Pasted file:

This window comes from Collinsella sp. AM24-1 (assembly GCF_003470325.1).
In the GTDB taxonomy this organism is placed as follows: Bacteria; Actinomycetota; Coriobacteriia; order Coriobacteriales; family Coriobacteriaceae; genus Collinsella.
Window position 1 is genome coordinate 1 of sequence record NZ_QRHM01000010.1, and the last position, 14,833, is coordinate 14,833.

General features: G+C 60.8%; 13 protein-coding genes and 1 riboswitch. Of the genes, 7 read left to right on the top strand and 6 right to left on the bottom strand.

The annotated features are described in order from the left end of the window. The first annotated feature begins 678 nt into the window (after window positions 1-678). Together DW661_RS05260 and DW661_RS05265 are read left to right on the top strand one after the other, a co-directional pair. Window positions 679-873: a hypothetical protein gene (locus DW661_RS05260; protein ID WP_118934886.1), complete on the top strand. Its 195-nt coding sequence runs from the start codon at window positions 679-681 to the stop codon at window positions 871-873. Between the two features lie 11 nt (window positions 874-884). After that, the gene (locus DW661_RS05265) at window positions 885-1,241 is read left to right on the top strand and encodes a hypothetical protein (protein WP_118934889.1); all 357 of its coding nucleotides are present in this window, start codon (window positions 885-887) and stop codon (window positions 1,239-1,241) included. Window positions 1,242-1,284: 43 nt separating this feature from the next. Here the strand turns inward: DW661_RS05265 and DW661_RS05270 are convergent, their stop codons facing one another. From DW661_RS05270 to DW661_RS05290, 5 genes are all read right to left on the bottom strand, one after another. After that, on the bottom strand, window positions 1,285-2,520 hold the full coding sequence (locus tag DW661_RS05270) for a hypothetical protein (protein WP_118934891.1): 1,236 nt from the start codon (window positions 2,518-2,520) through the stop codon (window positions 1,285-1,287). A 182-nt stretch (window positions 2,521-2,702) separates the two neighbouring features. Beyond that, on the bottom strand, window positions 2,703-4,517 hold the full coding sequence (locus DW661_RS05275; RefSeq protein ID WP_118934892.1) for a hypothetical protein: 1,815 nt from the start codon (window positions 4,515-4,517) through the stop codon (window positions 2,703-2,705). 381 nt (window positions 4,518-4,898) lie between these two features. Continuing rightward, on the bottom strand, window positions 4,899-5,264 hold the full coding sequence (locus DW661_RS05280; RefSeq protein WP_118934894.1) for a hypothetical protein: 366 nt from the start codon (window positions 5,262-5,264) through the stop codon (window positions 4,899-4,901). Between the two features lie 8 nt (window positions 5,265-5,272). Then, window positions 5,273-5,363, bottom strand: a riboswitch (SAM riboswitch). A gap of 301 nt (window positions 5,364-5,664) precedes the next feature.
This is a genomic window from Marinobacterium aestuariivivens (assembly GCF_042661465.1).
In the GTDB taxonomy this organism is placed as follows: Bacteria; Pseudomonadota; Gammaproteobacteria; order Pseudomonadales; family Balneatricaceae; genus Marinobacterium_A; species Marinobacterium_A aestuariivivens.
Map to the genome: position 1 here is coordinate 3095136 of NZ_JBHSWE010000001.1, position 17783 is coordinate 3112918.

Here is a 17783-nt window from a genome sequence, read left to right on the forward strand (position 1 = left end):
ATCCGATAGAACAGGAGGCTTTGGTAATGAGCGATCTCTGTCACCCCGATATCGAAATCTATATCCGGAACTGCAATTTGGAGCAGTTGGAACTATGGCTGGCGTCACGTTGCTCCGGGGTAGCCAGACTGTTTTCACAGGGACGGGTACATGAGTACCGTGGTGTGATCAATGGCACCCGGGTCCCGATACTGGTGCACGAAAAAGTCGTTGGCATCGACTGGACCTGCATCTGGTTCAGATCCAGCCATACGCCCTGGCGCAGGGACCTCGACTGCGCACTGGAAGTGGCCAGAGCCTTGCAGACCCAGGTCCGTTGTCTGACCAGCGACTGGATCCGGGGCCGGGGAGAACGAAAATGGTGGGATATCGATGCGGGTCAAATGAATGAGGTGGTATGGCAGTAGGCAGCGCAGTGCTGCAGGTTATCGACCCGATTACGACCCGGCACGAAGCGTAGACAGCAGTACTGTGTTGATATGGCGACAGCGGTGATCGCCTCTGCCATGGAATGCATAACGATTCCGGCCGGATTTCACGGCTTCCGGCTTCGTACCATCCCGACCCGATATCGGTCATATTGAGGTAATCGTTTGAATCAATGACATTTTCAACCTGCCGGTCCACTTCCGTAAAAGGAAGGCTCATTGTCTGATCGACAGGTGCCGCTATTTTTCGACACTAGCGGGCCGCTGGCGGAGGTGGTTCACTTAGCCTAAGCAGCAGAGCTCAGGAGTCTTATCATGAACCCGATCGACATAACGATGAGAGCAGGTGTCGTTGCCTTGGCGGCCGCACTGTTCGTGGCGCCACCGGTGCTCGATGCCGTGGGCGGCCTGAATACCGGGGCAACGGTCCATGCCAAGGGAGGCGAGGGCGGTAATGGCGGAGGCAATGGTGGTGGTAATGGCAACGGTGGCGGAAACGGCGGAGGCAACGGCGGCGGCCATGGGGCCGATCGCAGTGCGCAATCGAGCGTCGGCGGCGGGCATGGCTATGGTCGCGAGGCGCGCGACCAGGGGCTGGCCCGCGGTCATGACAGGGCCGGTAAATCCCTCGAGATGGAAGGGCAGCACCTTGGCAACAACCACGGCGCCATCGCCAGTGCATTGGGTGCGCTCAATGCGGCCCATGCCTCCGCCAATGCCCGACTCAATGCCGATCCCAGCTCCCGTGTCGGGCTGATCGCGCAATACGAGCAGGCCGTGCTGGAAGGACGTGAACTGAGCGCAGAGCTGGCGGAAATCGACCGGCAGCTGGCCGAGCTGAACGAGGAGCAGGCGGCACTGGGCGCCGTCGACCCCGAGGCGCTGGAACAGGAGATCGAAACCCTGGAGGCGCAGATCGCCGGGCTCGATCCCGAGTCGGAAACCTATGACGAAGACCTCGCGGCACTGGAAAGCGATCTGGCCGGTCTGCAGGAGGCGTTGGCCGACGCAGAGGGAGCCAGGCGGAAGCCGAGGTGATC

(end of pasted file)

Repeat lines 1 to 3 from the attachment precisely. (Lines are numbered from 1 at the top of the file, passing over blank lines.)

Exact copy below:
This window comes from Collinsella sp. AM24-1 (assembly GCF_003470325.1).
In the GTDB taxonomy this organism is placed as follows: Bacteria; Actinomycetota; Coriobacteriia; order Coriobacteriales; family Coriobacteriaceae; genus Collinsella.
Window position 1 is genome coordinate 1 of sequence record NZ_QRHM01000010.1, and the last position, 14,833, is coordinate 14,833.